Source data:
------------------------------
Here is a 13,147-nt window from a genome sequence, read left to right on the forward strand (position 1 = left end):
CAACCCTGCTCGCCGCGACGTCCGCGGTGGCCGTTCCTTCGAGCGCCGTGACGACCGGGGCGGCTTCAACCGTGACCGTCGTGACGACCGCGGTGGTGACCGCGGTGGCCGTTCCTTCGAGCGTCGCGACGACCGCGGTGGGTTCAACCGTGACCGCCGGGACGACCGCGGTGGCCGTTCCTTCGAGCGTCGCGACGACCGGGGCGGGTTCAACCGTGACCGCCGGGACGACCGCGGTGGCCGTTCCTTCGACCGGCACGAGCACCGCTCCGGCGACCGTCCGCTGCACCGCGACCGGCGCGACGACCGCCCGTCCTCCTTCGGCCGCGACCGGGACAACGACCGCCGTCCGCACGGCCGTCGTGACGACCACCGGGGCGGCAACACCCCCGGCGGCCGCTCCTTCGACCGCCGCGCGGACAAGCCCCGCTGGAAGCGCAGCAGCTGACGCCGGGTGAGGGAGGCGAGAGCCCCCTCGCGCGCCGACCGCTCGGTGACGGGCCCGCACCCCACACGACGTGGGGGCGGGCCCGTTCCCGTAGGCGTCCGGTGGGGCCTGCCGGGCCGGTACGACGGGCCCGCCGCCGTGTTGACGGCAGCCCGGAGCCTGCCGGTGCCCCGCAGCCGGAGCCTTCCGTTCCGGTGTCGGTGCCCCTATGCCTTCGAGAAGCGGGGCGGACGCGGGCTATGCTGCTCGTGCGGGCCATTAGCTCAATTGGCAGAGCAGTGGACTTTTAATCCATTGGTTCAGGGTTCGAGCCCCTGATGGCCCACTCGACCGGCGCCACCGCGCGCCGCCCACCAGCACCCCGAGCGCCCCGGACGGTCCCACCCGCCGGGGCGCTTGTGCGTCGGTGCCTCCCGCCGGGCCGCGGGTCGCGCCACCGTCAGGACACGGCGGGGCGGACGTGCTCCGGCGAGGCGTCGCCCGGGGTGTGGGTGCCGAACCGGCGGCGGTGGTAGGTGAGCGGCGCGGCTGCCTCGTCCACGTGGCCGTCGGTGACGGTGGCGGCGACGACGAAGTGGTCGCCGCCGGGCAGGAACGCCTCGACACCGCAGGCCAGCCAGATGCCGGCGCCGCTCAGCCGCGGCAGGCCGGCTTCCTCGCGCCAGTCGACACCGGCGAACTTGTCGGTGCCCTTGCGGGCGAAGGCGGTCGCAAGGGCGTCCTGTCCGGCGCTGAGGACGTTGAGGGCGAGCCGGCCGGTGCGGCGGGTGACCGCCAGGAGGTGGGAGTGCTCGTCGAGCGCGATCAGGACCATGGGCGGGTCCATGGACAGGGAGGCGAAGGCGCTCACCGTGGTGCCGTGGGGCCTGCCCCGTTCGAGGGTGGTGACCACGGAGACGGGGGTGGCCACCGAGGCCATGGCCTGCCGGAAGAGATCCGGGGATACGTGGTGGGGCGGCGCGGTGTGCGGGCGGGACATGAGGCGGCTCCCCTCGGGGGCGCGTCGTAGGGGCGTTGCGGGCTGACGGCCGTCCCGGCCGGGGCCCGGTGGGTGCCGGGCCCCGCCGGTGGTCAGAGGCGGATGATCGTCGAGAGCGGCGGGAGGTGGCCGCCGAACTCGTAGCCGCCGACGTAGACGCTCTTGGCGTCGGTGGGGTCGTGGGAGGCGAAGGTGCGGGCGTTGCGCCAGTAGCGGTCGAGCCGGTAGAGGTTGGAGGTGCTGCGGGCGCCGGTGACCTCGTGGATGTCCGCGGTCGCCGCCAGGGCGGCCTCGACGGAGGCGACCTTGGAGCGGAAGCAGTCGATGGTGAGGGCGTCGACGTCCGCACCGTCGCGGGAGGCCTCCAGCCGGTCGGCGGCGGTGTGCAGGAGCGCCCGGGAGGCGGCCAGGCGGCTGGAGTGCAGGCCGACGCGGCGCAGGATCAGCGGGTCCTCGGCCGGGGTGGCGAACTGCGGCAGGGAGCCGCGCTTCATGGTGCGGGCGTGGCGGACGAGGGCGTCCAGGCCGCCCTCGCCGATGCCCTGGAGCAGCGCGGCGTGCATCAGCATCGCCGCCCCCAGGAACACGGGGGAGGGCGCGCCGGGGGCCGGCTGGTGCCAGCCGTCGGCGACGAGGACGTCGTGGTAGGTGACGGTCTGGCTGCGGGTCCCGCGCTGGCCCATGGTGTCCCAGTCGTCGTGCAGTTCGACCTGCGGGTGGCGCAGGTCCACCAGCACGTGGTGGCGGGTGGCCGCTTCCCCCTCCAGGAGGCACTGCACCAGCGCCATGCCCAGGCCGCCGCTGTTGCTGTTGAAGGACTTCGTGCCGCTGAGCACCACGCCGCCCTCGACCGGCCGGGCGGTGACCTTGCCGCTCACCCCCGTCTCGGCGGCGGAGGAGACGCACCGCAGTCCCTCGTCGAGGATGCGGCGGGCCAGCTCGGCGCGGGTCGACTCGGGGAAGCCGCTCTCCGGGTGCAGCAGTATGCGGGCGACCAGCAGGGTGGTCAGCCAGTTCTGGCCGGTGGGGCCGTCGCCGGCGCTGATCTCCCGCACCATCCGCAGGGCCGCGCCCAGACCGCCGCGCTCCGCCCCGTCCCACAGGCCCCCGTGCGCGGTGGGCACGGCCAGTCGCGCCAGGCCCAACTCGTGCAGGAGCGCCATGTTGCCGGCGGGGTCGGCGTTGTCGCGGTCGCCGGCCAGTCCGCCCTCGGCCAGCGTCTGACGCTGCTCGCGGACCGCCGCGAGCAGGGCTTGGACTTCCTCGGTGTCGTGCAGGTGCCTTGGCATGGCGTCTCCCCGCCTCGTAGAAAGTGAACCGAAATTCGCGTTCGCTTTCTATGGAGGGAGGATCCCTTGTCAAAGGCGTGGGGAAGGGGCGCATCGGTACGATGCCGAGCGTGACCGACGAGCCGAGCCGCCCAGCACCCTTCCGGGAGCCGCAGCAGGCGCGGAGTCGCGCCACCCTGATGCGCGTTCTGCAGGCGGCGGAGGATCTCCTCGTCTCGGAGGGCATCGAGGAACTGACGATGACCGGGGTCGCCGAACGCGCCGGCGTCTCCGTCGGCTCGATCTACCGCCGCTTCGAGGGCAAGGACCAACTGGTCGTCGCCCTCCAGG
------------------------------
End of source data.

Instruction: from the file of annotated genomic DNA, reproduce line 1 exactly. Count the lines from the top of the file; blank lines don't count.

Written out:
Here is a 13,147-nt window from a genome sequence, read left to right on the forward strand (position 1 = left end):